“It was Cow Town, U.S.A.,” jokes Ketchum, whose parents both grew up on Missouri farms. “Here I am showing up to games in three-piece suits while the fans are wearing cover-alls, cowboy hats and boots right off the farm that were covered in cow dung. No lie.
“I was really out of place there, but I loved it. It was like going back to my roots.”
After two years, Ketchum moved to Clever, outside Springfield, and took the squad from 8-16 in his first season to 18-6, then to 25-4 and within one win of the state title. He was named state coach of the year.
“I was shocked,” Ketchum remembers. “I didn’t think anyone knew who I was.”
Other state schools were taking notice. Branson High School came calling in 1988, and Ketchum decided to take the leap to a higher classification. He spent two years helping rebuild the program before deciding to test the waters in larger markets.
Ketchum spurned an offer from Festus High School outside St. Louis to take the head coaching job at Bonner Springs, near Kansas City. Ketchum went winless in his first season; Festus, buoyed by the transfers of two all-state caliber players, won a state championship.
• • • •
Ketchum would catch his big break six years later when, on a trip to Germany over the holidays with his then-wife, he learned of a head coaching vacancy with the professional club team GB Karlsruhe.
“You’ve got to be kidding me,” Ketchum remembers saying when friends delivered the news. “Who’s available during vacation?”
On a whim, he decided to interview and was offered the job.
The coach returned home to address Bonner Springs school officials, and was granted a four-month sabbatical. He was back on a plane the following day and in the stands at a Karlsruhe game hours after his arrival.
His team, which included German, French, Croatian and Polish players, among others, rebounded from an 0-12 start with 14 wins in its final 21 games under Ketchum’s watch. Team officials were so encouraged that they offered him a three-year contract.
The following season, Ketchum took over the club’s top two men’s teams and three younger squads. He led them all to championships.
“They were carrying me on their shoulders. … We went to a restaurant and 500 people were there chanting my name,” Ketchum recalls. “It was like a movie. … It was too good to be true.”
While he reveled in his success abroad, Ketchum contemplated his next step. He was worried about job security and overall stability. He was worried his contacts in the states would dry up.
After one final mediocre season, one in which his team squared off with Dallas Mavericks star Dirk Nowitzki, Ketchum returned to his parents’ home in Lyons in spring 1998.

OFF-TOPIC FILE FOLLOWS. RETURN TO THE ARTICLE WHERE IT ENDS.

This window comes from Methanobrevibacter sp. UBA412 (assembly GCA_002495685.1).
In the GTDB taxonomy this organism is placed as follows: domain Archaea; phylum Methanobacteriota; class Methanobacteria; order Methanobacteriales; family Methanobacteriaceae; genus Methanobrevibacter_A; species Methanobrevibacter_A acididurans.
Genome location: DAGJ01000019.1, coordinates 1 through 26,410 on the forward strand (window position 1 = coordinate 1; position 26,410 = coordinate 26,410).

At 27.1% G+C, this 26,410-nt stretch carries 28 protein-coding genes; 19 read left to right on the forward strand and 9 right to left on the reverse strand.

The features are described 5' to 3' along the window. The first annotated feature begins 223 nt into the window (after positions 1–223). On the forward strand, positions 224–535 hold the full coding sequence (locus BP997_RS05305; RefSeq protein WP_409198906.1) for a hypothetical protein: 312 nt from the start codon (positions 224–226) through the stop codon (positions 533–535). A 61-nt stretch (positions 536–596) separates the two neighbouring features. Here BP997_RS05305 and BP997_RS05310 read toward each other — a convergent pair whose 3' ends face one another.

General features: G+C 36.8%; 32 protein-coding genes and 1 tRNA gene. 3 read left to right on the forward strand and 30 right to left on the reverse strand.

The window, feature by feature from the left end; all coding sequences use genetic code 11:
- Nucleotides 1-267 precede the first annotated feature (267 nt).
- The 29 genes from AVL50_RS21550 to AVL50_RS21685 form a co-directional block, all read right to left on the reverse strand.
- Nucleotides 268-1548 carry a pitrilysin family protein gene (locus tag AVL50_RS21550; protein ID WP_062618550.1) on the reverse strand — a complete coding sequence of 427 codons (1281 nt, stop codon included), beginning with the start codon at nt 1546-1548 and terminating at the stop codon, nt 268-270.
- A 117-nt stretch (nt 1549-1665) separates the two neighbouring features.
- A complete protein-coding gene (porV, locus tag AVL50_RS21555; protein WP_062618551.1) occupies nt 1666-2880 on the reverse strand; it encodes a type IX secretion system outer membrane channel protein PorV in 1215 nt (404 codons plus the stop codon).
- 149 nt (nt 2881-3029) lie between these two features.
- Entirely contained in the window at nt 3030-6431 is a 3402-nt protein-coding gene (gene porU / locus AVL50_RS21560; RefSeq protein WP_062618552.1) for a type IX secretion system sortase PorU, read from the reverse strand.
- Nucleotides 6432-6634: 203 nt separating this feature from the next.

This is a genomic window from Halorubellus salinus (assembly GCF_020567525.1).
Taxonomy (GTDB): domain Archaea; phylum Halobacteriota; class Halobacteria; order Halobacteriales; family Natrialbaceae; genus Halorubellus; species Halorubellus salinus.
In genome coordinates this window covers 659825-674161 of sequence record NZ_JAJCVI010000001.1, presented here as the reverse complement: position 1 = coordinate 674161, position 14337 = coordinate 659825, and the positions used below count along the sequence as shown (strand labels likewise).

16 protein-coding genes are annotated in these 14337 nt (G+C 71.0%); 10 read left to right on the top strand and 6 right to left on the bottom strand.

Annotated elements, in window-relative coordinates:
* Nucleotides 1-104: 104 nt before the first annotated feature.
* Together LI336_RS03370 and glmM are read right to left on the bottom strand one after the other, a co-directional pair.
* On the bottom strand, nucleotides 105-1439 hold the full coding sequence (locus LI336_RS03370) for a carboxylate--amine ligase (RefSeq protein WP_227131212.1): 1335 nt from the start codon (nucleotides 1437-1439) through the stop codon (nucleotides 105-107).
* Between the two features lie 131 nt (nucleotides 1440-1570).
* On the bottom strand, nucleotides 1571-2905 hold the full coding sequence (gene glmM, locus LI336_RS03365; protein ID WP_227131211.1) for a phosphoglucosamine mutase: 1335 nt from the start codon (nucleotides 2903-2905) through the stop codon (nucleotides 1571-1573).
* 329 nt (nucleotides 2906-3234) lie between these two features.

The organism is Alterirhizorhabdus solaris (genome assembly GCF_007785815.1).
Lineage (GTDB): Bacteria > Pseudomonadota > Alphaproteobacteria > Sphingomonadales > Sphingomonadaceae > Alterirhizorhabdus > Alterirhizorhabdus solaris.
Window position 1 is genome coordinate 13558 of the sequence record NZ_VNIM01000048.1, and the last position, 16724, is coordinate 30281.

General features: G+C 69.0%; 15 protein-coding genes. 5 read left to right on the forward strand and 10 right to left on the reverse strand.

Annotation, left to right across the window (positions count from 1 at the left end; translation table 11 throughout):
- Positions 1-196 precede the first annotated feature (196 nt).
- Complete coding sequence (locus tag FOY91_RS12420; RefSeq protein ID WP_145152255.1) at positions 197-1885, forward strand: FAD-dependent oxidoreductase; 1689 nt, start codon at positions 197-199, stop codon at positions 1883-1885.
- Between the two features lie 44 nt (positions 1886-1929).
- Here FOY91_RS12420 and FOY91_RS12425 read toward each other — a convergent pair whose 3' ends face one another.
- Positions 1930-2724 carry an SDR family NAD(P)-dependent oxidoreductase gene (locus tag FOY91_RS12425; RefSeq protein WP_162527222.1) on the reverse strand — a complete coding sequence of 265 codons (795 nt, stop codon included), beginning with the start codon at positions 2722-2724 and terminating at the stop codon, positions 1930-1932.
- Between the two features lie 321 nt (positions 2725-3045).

He did some substitute teaching, and even served as Longmont’s girls tennis coach for a stretch. Then, he saw a newspaper advertisement for a health teacher in Aspen. He would later learn the Skiers were looking for a boys basketball coach, too.
Ketchum, a finalist for head coaching jobs at Boulder High, Salida and Centaurus, decided to move to the mountains.
• • • •
After a lifetime on the move, Ketchum finally feels like he has a place to call home.
“For me, there is no better place than this,” he gushes. I’ve seen it all and done it all. … Being in those other places really lets me appreciate this.”
In his first season in Aspen, he led the senior-laden Skiers to a 19-7 record and a state tournament berth. Aspen won 21 games and returned to state in 2002.
Not all has gone according to plan, however.
In June 2004, budding superstar Alex Terral was killed in a car crash on Highway 82. Later that year, his familiar No. 4 jersey was retired and the hoops team dedicated the season, which would have been Terral’s senior year, to their fallen teammate.
Less than two years later, Ketchum was suspended indefinitely after allegedly shoving and swearing at player Luke Gosda during an altercation at practice.
“We’ve had our share of hardships, tragedies and tough times. … I think I’ve learned more these last 11 years than I ever did before,” Ketchum says. “It’s kind of a corny saying, but tough times never last, tough people do. … Part of this job is about survival. You try to do the right thing and try to learn from your mistakes.”
The team mimicked its coach’s resiliency. After down seasons in 2005 and 2006 – Ketchum’s only sub-.500 seasons in Aspen – the Skiers bounced back, establishing themselves as the preeminent program in the 3A Western Slope.
That label was secured in January 2008, when Aspen toppled Roaring Fork, 61-57, snapping the Rams’ 53-game conference winning streak.
“”They were really disciplined, really well-coached, and any time you got a win against Steve it was a feather in your cap,” says former Roaring Fork coach Roger Walters, who now leads the girls hoops program at Mesa State. “I don’t think the average person knows how hard it is to get to the state tournament. He’s done it year in and year out at a public school. It’s impressive to see what he’s accomplished.”
The Skiers, led by 3A Mr. Basketball Cory Parker, now a sophomore at Drake University in Iowa, went 23-4 that year and made it to the state semifinals before being derailed by Faith Christian.
Last season’s squad won 24 of 27 games, a second consecutive league and regional crown, and made a return trip to Fort Collins. Expect more success to follow this season with a squad Ketchum unabashedly proclaims is one of the state’s best.
Is there a formula for Ketchum’s success, one that has endured on the hardwood, the hard courts and gridiron? For this coach, it comes down to people, not schemes.
“Love your players. Love the kids … and let them know it every day,” he says. “Then be tougher on them than they’ve ever wanted, hold them to a higher standard than they hold themselves. If you can do both, they will go through the pain, the torture … They’ll do almost anything for you.”
One current player agrees.
“He puts in the time and he’s hard on you because he knows you can do better,” says senior Andrew Papenfus. “He shows he really wants you to succeed. … It makes you want to give it your all.
“It’s not just a player-coach relationship, it’s a friendship. We definitely wouldn’t have had the success we’ve had without him.”
While he may be more sensitive these days, Ketchum has not lost that hunger. He’s comfortable, but never completely satisfied. After all, he says, there is still much to learn.
“It’s a never-ending process of learning to be a better person, a better coach, a better mentor,” he adds. “I’ll never be as good a coach as I want to be, but I thank God every day that I’m not as bad as I used to be.”